Financial counsellors say safe lending laws must not be axed
1 February 2021 at 6:29 pm
“These changes will harm individuals and families and are the last thing Australia needs as we chart a path to economic recovery”
Over 90 per cent of financial counsellors believe they will see more vulnerable clients saddled with unaffordable debt if the Morrison government’s plan to axe responsible lending laws is successful, new research reveals.
A survey from Financial Counselling Australia (FCA) found almost all (97 per cent) financial counsellors want safe lending laws to remain, with 93 per cent stating they use these laws to advocate for their clients.
Treasurer Josh Frydenberg has argued these changes – which would weaken legal protections against aggressive lending approaches – are needed to increase the flow of credit to small businesses and households and help Australia’s COVID-19 recovery.
But financial counsellors and community groups disagree, warning that this will just create a “debt disaster” as more people are loaded up with debt.
The survey found 92 per cent of financial counsellors agreed that they will see more clients with unaffordable debt if protections are axed.
FCA CEO Fiona Guthrie noted that the proposed legislation contradicts the first recommendation from the banking royal commission report, which said laws should not be amended to alter lenders’ obligation to assess if someone is suitable for a loan.
“The federal government accepted this recommendation, but it now plans to axe the law, meaning vulnerable people will no longer be protected from getting into massive debt traps,” Guthrie said.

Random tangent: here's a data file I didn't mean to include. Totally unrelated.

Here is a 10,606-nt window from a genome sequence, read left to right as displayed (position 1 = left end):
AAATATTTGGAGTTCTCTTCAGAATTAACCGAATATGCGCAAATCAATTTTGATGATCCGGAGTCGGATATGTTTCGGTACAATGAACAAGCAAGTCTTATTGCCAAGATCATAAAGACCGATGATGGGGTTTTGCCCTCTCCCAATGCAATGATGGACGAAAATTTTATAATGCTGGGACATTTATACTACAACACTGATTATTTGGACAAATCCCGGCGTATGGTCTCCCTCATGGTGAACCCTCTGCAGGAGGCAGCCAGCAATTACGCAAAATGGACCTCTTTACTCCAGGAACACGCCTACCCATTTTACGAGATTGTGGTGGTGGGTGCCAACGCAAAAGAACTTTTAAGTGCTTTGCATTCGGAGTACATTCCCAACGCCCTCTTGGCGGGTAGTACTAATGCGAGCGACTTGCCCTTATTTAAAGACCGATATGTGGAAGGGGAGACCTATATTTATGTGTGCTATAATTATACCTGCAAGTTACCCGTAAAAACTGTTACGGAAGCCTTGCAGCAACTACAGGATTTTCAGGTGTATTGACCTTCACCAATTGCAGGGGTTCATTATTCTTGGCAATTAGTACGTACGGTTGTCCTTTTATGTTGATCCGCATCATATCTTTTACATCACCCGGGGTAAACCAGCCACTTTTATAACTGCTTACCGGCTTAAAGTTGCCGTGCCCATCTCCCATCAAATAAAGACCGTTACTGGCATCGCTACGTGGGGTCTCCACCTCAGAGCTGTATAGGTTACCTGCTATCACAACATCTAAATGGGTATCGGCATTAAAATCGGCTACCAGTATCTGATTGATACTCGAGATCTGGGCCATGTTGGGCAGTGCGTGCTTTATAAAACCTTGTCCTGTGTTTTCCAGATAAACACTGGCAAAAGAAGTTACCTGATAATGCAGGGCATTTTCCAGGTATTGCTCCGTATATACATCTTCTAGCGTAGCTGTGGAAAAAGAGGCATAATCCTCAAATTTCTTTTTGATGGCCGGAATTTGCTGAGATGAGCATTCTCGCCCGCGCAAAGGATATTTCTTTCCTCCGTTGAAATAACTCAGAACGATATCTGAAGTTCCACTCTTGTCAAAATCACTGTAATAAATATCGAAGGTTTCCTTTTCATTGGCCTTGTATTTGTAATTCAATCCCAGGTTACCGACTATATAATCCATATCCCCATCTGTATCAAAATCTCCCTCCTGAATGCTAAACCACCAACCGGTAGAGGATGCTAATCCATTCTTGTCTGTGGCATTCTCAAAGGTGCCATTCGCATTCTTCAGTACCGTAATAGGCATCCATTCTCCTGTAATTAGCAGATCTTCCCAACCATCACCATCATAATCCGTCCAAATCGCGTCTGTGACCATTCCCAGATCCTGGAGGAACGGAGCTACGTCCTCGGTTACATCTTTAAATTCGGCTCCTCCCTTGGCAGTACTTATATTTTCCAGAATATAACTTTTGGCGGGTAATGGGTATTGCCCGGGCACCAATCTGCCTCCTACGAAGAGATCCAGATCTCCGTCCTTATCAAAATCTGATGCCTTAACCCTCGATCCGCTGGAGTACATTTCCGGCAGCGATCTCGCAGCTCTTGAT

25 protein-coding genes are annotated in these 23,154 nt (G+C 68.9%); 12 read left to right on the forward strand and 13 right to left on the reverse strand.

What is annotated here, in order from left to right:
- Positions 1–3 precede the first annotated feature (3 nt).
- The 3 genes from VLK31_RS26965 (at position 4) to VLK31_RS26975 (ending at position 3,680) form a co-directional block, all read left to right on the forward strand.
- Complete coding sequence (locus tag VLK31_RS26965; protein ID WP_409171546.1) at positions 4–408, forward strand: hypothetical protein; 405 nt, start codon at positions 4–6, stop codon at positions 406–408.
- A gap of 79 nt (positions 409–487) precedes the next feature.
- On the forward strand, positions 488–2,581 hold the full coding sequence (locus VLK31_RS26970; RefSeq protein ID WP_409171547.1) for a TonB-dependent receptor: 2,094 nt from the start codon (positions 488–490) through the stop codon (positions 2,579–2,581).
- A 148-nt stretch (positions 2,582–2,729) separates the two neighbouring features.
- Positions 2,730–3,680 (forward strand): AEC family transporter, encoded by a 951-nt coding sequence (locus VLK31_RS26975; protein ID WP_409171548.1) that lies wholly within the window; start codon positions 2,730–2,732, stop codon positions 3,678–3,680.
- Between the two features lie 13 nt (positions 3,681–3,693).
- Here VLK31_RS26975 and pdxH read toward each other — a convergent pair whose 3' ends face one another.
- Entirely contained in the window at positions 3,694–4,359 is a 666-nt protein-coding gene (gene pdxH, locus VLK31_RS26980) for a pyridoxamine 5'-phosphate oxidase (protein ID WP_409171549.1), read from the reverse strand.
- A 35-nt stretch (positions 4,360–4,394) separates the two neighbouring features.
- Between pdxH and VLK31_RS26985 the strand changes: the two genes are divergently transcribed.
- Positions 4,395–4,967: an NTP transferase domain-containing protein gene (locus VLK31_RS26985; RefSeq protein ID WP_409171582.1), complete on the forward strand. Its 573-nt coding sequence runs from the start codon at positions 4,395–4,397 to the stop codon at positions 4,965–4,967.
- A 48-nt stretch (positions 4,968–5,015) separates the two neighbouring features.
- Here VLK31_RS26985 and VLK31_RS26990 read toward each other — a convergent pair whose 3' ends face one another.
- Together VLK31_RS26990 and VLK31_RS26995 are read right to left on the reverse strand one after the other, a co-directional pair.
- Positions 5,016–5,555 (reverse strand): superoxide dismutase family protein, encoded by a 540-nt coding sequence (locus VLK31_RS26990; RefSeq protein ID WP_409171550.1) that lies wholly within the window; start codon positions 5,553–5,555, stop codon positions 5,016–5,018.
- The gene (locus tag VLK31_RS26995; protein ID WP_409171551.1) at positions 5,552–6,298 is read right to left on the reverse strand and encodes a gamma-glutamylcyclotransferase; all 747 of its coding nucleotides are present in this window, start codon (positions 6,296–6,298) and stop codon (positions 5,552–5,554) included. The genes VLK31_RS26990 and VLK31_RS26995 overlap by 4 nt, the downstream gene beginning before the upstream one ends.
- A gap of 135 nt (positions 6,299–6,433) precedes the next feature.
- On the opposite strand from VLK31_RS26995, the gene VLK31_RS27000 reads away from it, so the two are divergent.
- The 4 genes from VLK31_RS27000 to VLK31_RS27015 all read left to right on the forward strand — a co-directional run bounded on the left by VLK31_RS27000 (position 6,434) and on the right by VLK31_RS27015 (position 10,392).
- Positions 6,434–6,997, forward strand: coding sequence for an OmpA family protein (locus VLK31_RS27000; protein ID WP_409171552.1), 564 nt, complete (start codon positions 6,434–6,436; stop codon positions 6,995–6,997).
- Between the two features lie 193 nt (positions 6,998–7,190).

“These changes will harm individuals and families and are the last thing Australia needs as we chart a path to economic recovery. More debt is just a recipe for disaster.”
Anglicare Australia executive director Kasy Chambers said Parliament cannot let these responsible lending laws be axed.
She said people have never been more vulnerable to bad lending tactics, with many losing their jobs or having their hours reduced.
“The last thing they need is to be saddled with debts they can’t afford. Sadly, we know that the people who can least afford it are the most likely to fall victim to these debts,” Chambers said.
“The royal commission already showed that some lenders knowingly prey on people. Getting rid of these laws will only make that easier.
“At a time of crisis, the government should be protecting people most in need – not hurting them.”